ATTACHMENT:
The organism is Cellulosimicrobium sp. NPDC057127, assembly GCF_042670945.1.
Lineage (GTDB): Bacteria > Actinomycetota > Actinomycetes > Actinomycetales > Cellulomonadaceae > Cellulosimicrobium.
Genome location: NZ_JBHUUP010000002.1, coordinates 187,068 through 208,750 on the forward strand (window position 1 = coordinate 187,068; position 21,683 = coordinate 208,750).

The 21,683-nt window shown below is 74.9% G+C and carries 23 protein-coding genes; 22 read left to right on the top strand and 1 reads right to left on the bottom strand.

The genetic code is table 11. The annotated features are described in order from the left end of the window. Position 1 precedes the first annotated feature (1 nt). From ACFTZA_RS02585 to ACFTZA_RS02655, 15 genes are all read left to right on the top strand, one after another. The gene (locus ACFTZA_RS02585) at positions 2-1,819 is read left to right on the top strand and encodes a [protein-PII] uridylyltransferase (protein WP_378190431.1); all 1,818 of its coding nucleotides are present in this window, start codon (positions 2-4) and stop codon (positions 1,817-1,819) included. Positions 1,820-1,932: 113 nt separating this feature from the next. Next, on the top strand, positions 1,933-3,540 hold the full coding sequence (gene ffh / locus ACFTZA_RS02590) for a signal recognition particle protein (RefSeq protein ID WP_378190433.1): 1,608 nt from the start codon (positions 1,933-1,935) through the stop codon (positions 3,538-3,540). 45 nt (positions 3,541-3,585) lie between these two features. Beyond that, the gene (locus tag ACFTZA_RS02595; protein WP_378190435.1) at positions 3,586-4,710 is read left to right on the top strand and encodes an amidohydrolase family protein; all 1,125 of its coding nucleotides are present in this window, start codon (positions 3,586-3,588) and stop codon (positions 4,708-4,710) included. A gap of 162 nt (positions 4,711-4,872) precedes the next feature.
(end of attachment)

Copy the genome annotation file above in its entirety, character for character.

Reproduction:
The organism is Cellulosimicrobium sp. NPDC057127, assembly GCF_042670945.1.
Lineage (GTDB): Bacteria > Actinomycetota > Actinomycetes > Actinomycetales > Cellulomonadaceae > Cellulosimicrobium.
Genome location: NZ_JBHUUP010000002.1, coordinates 187,068 through 208,750 on the forward strand (window position 1 = coordinate 187,068; position 21,683 = coordinate 208,750).

The 21,683-nt window shown below is 74.9% G+C and carries 23 protein-coding genes; 22 read left to right on the top strand and 1 reads right to left on the bottom strand.

The genetic code is table 11. The annotated features are described in order from the left end of the window. Position 1 precedes the first annotated feature (1 nt). From ACFTZA_RS02585 to ACFTZA_RS02655, 15 genes are all read left to right on the top strand, one after another. The gene (locus ACFTZA_RS02585) at positions 2-1,819 is read left to right on the top strand and encodes a [protein-PII] uridylyltransferase (protein WP_378190431.1); all 1,818 of its coding nucleotides are present in this window, start codon (positions 2-4) and stop codon (positions 1,817-1,819) included. Positions 1,820-1,932: 113 nt separating this feature from the next. Next, on the top strand, positions 1,933-3,540 hold the full coding sequence (gene ffh / locus ACFTZA_RS02590) for a signal recognition particle protein (RefSeq protein ID WP_378190433.1): 1,608 nt from the start codon (positions 1,933-1,935) through the stop codon (positions 3,538-3,540). 45 nt (positions 3,541-3,585) lie between these two features. Beyond that, the gene (locus tag ACFTZA_RS02595; protein WP_378190435.1) at positions 3,586-4,710 is read left to right on the top strand and encodes an amidohydrolase family protein; all 1,125 of its coding nucleotides are present in this window, start codon (positions 3,586-3,588) and stop codon (positions 4,708-4,710) included. A gap of 162 nt (positions 4,711-4,872) precedes the next feature.